He was angry, and that was plain to see. But Fay’s treacherous mind– and he had tried so hard, back in Infinity, to suppress it, to not think anything at all if he could help it– was already barreling down a different path: he was, somehow, so beautiful, sitting and looking severe in the pale lamplight. Fay didn’t reply for what felt like it must have been a long while just so that he could stand and look at him while his heart– damn his stupid, hated heart, it was treacherous too– trembled in his chest and tried to convince him that maybe he really did want to live. If only, he told himself.
“Anyway. There’s something else I wanted to say. I need to apologize to you. I mean, we both know I need to for lying to you so much, but I also... I’m sorry for the way I’ve always been carrying on. It must have been really embarrassing for you, having me clinging onto you in public, bothering you all the time. In Infinity and places, I’m sure you can imagine the sorts of things guys in bars said to me when I tried to annoy them like that. Well, I didn’t do that very much though, because mostly I had just flirted with you to get on your nerves. I guess you know that.”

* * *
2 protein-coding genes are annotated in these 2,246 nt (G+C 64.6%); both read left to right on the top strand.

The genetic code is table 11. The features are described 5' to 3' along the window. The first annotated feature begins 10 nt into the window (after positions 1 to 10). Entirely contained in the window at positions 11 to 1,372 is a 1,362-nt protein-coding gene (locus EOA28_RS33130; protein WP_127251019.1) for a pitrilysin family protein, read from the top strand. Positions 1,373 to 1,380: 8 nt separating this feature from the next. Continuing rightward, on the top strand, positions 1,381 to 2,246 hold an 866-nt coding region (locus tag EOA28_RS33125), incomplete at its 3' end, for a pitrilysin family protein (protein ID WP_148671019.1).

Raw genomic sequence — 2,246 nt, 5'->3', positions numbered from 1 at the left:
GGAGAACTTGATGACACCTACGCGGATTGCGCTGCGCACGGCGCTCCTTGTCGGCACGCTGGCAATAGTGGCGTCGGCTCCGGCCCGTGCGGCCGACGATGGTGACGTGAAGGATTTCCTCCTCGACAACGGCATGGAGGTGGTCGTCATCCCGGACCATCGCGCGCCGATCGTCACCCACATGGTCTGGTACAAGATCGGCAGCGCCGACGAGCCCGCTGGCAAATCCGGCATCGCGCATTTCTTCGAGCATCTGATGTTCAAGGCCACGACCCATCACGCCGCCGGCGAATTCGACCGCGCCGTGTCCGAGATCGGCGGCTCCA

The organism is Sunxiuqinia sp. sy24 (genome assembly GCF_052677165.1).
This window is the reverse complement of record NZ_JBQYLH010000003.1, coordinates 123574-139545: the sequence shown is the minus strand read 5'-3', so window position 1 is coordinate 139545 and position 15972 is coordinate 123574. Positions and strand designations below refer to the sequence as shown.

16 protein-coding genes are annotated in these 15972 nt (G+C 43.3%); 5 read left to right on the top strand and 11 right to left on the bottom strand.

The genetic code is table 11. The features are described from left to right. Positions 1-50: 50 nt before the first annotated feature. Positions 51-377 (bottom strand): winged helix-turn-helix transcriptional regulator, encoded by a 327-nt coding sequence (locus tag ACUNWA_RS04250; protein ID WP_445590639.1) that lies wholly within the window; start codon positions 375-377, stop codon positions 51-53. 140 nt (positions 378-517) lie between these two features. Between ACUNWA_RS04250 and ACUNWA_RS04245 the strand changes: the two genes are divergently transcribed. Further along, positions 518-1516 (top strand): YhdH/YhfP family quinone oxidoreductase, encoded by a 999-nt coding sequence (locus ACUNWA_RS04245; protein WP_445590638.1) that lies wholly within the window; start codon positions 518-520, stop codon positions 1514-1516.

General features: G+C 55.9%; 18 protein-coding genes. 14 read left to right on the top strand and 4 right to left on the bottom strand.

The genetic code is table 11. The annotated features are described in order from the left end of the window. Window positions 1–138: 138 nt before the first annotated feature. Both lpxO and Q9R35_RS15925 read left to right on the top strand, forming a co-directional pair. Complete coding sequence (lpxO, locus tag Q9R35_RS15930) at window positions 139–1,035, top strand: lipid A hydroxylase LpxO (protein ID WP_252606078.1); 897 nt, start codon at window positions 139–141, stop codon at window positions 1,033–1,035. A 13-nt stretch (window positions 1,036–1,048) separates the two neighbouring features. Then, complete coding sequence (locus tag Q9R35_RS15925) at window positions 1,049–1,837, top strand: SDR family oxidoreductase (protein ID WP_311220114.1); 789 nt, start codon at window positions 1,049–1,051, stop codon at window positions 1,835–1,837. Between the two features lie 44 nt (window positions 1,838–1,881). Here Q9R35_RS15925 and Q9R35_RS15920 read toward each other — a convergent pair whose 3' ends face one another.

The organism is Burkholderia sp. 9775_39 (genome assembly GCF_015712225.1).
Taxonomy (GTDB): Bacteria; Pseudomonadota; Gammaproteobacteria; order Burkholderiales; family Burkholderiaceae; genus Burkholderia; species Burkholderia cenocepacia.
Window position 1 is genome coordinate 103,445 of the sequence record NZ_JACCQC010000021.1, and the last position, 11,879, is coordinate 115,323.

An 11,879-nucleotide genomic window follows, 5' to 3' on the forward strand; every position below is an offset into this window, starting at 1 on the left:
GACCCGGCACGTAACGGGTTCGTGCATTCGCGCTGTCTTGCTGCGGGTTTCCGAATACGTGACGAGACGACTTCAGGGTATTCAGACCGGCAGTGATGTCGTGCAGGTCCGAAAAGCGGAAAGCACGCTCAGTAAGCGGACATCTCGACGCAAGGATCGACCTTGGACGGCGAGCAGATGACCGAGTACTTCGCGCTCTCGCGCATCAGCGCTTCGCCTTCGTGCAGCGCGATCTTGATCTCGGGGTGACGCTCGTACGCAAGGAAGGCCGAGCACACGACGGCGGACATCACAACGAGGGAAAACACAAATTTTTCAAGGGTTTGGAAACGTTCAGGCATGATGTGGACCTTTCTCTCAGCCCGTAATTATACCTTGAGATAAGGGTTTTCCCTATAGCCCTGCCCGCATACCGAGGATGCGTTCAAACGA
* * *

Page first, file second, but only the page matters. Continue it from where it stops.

Tears were pricking at the edges of his eyes now. Pathetic. He had told himself he wasn’t going to do this, but in the end it seemed to be inevitable. Oh, but Kurogane didn’t need tears like these. “But underneath it all, even if I was just being stupid, about most of it, I...”
He really was crying now, but there was probably no point in even worrying about that.
“I don’t care about what you think of me, and it’s okay if you don’t understand. Kuro-sama, I love you. Not ‘I like you,’ or ‘I care about you.’ I mean that I love you like that.”